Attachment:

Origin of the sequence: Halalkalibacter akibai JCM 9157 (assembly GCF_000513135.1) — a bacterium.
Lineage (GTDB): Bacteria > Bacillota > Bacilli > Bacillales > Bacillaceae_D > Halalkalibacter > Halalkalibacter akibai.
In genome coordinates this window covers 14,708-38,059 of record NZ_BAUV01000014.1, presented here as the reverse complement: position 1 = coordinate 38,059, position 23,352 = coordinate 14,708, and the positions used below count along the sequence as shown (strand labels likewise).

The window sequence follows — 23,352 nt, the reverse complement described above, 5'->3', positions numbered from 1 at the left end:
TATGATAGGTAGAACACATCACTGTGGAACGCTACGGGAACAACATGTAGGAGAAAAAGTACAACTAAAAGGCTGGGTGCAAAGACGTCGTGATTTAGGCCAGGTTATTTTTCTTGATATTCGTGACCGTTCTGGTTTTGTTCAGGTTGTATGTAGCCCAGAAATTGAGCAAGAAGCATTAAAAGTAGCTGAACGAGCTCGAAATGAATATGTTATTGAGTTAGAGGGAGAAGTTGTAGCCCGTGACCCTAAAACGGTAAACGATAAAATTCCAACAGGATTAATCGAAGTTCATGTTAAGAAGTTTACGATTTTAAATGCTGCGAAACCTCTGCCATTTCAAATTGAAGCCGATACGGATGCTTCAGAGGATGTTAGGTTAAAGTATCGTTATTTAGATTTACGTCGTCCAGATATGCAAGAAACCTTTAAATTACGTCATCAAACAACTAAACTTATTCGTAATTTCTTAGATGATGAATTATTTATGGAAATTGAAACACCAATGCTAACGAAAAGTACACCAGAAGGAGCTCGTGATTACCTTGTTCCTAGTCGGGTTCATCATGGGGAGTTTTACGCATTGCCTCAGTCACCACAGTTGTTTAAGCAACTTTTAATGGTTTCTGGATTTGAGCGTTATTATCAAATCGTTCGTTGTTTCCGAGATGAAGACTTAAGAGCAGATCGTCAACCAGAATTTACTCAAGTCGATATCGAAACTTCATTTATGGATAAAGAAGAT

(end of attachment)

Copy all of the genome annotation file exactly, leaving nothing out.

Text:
Origin of the sequence: Halalkalibacter akibai JCM 9157 (assembly GCF_000513135.1) — a bacterium.
Lineage (GTDB): Bacteria > Bacillota > Bacilli > Bacillales > Bacillaceae_D > Halalkalibacter > Halalkalibacter akibai.
In genome coordinates this window covers 14,708-38,059 of record NZ_BAUV01000014.1, presented here as the reverse complement: position 1 = coordinate 38,059, position 23,352 = coordinate 14,708, and the positions used below count along the sequence as shown (strand labels likewise).

The window sequence follows — 23,352 nt, the reverse complement described above, 5'->3', positions numbered from 1 at the left end:
TATGATAGGTAGAACACATCACTGTGGAACGCTACGGGAACAACATGTAGGAGAAAAAGTACAACTAAAAGGCTGGGTGCAAAGACGTCGTGATTTAGGCCAGGTTATTTTTCTTGATATTCGTGACCGTTCTGGTTTTGTTCAGGTTGTATGTAGCCCAGAAATTGAGCAAGAAGCATTAAAAGTAGCTGAACGAGCTCGAAATGAATATGTTATTGAGTTAGAGGGAGAAGTTGTAGCCCGTGACCCTAAAACGGTAAACGATAAAATTCCAACAGGATTAATCGAAGTTCATGTTAAGAAGTTTACGATTTTAAATGCTGCGAAACCTCTGCCATTTCAAATTGAAGCCGATACGGATGCTTCAGAGGATGTTAGGTTAAAGTATCGTTATTTAGATTTACGTCGTCCAGATATGCAAGAAACCTTTAAATTACGTCATCAAACAACTAAACTTATTCGTAATTTCTTAGATGATGAATTATTTATGGAAATTGAAACACCAATGCTAACGAAAAGTACACCAGAAGGAGCTCGTGATTACCTTGTTCCTAGTCGGGTTCATCATGGGGAGTTTTACGCATTGCCTCAGTCACCACAGTTGTTTAAGCAACTTTTAATGGTTTCTGGATTTGAGCGTTATTATCAAATCGTTCGTTGTTTCCGAGATGAAGACTTAAGAGCAGATCGTCAACCAGAATTTACTCAAGTCGATATCGAAACTTCATTTATGGATAAAGAAGAT